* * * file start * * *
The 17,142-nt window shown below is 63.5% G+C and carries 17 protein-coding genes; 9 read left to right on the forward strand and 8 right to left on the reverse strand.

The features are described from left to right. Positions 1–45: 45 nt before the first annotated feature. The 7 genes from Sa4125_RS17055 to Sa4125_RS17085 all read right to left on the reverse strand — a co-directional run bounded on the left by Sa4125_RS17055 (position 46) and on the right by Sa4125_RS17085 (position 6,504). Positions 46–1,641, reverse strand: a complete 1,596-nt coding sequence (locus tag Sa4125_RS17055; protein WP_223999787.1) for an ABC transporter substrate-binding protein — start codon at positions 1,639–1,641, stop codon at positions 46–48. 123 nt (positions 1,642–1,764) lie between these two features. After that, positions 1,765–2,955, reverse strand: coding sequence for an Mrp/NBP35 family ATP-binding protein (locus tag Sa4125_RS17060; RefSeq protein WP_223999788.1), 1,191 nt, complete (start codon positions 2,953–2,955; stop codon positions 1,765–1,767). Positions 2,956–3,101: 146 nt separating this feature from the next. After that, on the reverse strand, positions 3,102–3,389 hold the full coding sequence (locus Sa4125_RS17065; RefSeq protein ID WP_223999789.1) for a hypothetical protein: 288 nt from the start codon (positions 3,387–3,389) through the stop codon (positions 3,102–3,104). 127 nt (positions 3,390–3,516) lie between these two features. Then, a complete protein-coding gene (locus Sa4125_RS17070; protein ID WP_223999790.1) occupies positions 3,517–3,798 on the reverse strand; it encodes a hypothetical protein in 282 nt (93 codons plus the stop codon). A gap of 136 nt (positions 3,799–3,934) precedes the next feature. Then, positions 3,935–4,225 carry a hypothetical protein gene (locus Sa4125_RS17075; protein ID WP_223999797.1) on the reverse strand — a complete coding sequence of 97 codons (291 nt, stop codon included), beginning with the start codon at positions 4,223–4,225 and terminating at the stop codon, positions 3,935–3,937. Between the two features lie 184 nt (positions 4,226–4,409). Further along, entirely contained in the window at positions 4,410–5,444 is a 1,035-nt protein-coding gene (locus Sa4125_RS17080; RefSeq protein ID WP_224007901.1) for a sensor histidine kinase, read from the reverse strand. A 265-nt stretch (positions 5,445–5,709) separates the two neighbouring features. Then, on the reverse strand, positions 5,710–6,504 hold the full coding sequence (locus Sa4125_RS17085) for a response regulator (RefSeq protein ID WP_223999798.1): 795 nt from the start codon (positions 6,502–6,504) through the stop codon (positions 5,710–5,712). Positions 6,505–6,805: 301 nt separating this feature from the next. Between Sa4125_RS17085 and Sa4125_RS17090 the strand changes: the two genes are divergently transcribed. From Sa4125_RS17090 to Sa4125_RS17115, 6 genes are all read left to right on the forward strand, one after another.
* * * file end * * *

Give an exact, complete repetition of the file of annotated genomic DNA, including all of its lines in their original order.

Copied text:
The 17,142-nt window shown below is 63.5% G+C and carries 17 protein-coding genes; 9 read left to right on the forward strand and 8 right to left on the reverse strand.

The features are described from left to right. Positions 1–45: 45 nt before the first annotated feature. The 7 genes from Sa4125_RS17055 to Sa4125_RS17085 all read right to left on the reverse strand — a co-directional run bounded on the left by Sa4125_RS17055 (position 46) and on the right by Sa4125_RS17085 (position 6,504). Positions 46–1,641, reverse strand: a complete 1,596-nt coding sequence (locus tag Sa4125_RS17055; protein WP_223999787.1) for an ABC transporter substrate-binding protein — start codon at positions 1,639–1,641, stop codon at positions 46–48. 123 nt (positions 1,642–1,764) lie between these two features. After that, positions 1,765–2,955, reverse strand: coding sequence for an Mrp/NBP35 family ATP-binding protein (locus tag Sa4125_RS17060; RefSeq protein WP_223999788.1), 1,191 nt, complete (start codon positions 2,953–2,955; stop codon positions 1,765–1,767). Positions 2,956–3,101: 146 nt separating this feature from the next. After that, on the reverse strand, positions 3,102–3,389 hold the full coding sequence (locus Sa4125_RS17065; RefSeq protein ID WP_223999789.1) for a hypothetical protein: 288 nt from the start codon (positions 3,387–3,389) through the stop codon (positions 3,102–3,104). 127 nt (positions 3,390–3,516) lie between these two features. Then, a complete protein-coding gene (locus Sa4125_RS17070; protein ID WP_223999790.1) occupies positions 3,517–3,798 on the reverse strand; it encodes a hypothetical protein in 282 nt (93 codons plus the stop codon). A gap of 136 nt (positions 3,799–3,934) precedes the next feature. Then, positions 3,935–4,225 carry a hypothetical protein gene (locus Sa4125_RS17075; protein ID WP_223999797.1) on the reverse strand — a complete coding sequence of 97 codons (291 nt, stop codon included), beginning with the start codon at positions 4,223–4,225 and terminating at the stop codon, positions 3,935–3,937. Between the two features lie 184 nt (positions 4,226–4,409). Further along, entirely contained in the window at positions 4,410–5,444 is a 1,035-nt protein-coding gene (locus Sa4125_RS17080; RefSeq protein ID WP_224007901.1) for a sensor histidine kinase, read from the reverse strand. A 265-nt stretch (positions 5,445–5,709) separates the two neighbouring features. Then, on the reverse strand, positions 5,710–6,504 hold the full coding sequence (locus Sa4125_RS17085) for a response regulator (RefSeq protein ID WP_223999798.1): 795 nt from the start codon (positions 6,502–6,504) through the stop codon (positions 5,710–5,712). Positions 6,505–6,805: 301 nt separating this feature from the next. Between Sa4125_RS17085 and Sa4125_RS17090 the strand changes: the two genes are divergently transcribed. From Sa4125_RS17090 to Sa4125_RS17115, 6 genes are all read left to right on the forward strand, one after another.